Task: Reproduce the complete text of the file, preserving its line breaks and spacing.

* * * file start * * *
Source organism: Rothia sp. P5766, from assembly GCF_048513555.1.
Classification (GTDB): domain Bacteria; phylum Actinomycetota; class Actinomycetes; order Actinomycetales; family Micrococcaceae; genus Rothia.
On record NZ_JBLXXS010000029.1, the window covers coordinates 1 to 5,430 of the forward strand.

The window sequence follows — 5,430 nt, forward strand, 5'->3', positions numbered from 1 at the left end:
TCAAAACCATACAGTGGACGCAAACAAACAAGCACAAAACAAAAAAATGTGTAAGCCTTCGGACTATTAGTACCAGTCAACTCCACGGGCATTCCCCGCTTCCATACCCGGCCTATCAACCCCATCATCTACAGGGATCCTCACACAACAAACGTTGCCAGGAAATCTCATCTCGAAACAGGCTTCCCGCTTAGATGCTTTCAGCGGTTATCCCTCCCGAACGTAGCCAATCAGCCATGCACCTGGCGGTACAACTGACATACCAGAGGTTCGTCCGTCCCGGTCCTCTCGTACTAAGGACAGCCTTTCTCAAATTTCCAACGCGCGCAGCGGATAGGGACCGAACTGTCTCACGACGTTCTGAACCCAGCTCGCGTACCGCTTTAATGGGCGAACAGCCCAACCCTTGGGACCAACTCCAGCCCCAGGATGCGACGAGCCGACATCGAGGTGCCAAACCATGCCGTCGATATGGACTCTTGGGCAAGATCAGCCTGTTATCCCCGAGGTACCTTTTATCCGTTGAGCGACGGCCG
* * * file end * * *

Source organism: Rothia sp. P5766, from assembly GCF_048513555.1.
Classification (GTDB): domain Bacteria; phylum Actinomycetota; class Actinomycetes; order Actinomycetales; family Micrococcaceae; genus Rothia.
On record NZ_JBLXXS010000029.1, the window covers coordinates 1 to 5,430 of the forward strand.

The window sequence follows — 5,430 nt, forward strand, 5'->3', positions numbered from 1 at the left end:
TCAAAACCATACAGTGGACGCAAACAAACAAGCACAAAACAAAAAAATGTGTAAGCCTTCGGACTATTAGTACCAGTCAACTCCACGGGCATTCCCCGCTTCCATACCCGGCCTATCAACCCCATCATCTACAGGGATCCTCACACAACAAACGTTGCCAGGAAATCTCATCTCGAAACAGGCTTCCCGCTTAGATGCTTTCAGCGGTTATCCCTCCCGAACGTAGCCAATCAGCCATGCACCTGGCGGTACAACTGACATACCAGAGGTTCGTCCGTCCCGGTCCTCTCGTACTAAGGACAGCCTTTCTCAAATTTCCAACGCGCGCAGCGGATAGGGACCGAACTGTCTCACGACGTTCTGAACCCAGCTCGCGTACCGCTTTAATGGGCGAACAGCCCAACCCTTGGGACCAACTCCAGCCCCAGGATGCGACGAGCCGACATCGAGGTGCCAAACCATGCCGTCGATATGGACTCTTGGGCAAGATCAGCCTGTTATCCCCGAGGTACCTTTTATCCGTTGAGCGACGGCCG